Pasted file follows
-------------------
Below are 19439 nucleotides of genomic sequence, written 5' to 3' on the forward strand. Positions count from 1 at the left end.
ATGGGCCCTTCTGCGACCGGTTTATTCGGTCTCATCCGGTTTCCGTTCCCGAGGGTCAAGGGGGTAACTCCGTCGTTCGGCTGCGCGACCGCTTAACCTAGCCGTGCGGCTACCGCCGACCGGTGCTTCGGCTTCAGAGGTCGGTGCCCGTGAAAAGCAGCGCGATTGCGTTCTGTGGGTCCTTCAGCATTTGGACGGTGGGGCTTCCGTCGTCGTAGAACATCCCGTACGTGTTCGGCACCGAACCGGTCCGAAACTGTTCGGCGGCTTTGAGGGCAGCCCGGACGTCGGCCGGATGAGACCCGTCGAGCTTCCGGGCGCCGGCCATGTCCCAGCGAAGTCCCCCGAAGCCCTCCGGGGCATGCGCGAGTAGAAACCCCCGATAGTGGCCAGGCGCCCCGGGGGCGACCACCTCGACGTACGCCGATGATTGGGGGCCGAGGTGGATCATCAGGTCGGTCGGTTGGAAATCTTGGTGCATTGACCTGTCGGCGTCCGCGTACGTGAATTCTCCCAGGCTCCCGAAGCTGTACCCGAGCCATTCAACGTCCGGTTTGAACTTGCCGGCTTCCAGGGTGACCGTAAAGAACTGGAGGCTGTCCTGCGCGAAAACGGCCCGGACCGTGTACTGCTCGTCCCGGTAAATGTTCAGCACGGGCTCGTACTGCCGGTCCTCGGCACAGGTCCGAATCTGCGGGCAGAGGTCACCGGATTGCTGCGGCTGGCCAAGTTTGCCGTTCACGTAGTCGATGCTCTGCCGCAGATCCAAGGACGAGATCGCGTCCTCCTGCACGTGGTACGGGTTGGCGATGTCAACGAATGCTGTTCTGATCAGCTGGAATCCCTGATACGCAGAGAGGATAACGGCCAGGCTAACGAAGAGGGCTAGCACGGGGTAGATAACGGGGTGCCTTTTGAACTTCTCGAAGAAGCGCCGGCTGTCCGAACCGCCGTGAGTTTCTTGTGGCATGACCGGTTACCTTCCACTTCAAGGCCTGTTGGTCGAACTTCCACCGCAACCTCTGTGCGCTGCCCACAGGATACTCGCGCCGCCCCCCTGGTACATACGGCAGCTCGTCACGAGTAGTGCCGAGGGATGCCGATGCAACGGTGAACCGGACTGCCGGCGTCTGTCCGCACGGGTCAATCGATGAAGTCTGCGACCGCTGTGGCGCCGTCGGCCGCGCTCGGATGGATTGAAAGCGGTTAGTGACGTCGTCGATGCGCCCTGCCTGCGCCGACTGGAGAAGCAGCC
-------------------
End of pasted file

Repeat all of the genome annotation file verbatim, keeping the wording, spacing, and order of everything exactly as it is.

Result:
Below are 19439 nucleotides of genomic sequence, written 5' to 3' on the forward strand. Positions count from 1 at the left end.
ATGGGCCCTTCTGCGACCGGTTTATTCGGTCTCATCCGGTTTCCGTTCCCGAGGGTCAAGGGGGTAACTCCGTCGTTCGGCTGCGCGACCGCTTAACCTAGCCGTGCGGCTACCGCCGACCGGTGCTTCGGCTTCAGAGGTCGGTGCCCGTGAAAAGCAGCGCGATTGCGTTCTGTGGGTCCTTCAGCATTTGGACGGTGGGGCTTCCGTCGTCGTAGAACATCCCGTACGTGTTCGGCACCGAACCGGTCCGAAACTGTTCGGCGGCTTTGAGGGCAGCCCGGACGTCGGCCGGATGAGACCCGTCGAGCTTCCGGGCGCCGGCCATGTCCCAGCGAAGTCCCCCGAAGCCCTCCGGGGCATGCGCGAGTAGAAACCCCCGATAGTGGCCAGGCGCCCCGGGGGCGACCACCTCGACGTACGCCGATGATTGGGGGCCGAGGTGGATCATCAGGTCGGTCGGTTGGAAATCTTGGTGCATTGACCTGTCGGCGTCCGCGTACGTGAATTCTCCCAGGCTCCCGAAGCTGTACCCGAGCCATTCAACGTCCGGTTTGAACTTGCCGGCTTCCAGGGTGACCGTAAAGAACTGGAGGCTGTCCTGCGCGAAAACGGCCCGGACCGTGTACTGCTCGTCCCGGTAAATGTTCAGCACGGGCTCGTACTGCCGGTCCTCGGCACAGGTCCGAATCTGCGGGCAGAGGTCACCGGATTGCTGCGGCTGGCCAAGTTTGCCGTTCACGTAGTCGATGCTCTGCCGCAGATCCAAGGACGAGATCGCGTCCTCCTGCACGTGGTACGGGTTGGCGATGTCAACGAATGCTGTTCTGATCAGCTGGAATCCCTGATACGCAGAGAGGATAACGGCCAGGCTAACGAAGAGGGCTAGCACGGGGTAGATAACGGGGTGCCTTTTGAACTTCTCGAAGAAGCGCCGGCTGTCCGAACCGCCGTGAGTTTCTTGTGGCATGACCGGTTACCTTCCACTTCAAGGCCTGTTGGTCGAACTTCCACCGCAACCTCTGTGCGCTGCCCACAGGATACTCGCGCCGCCCCCCTGGTACATACGGCAGCTCGTCACGAGTAGTGCCGAGGGATGCCGATGCAACGGTGAACCGGACTGCCGGCGTCTGTCCGCACGGGTCAATCGATGAAGTCTGCGACCGCTGTGGCGCCGTCGGCCGCGCTCGGATGGATTGAAAGCGGTTAGTGACGTCGTCGATGCGCCCTGCCTGCGCCGACTGGAGAAGCAGCC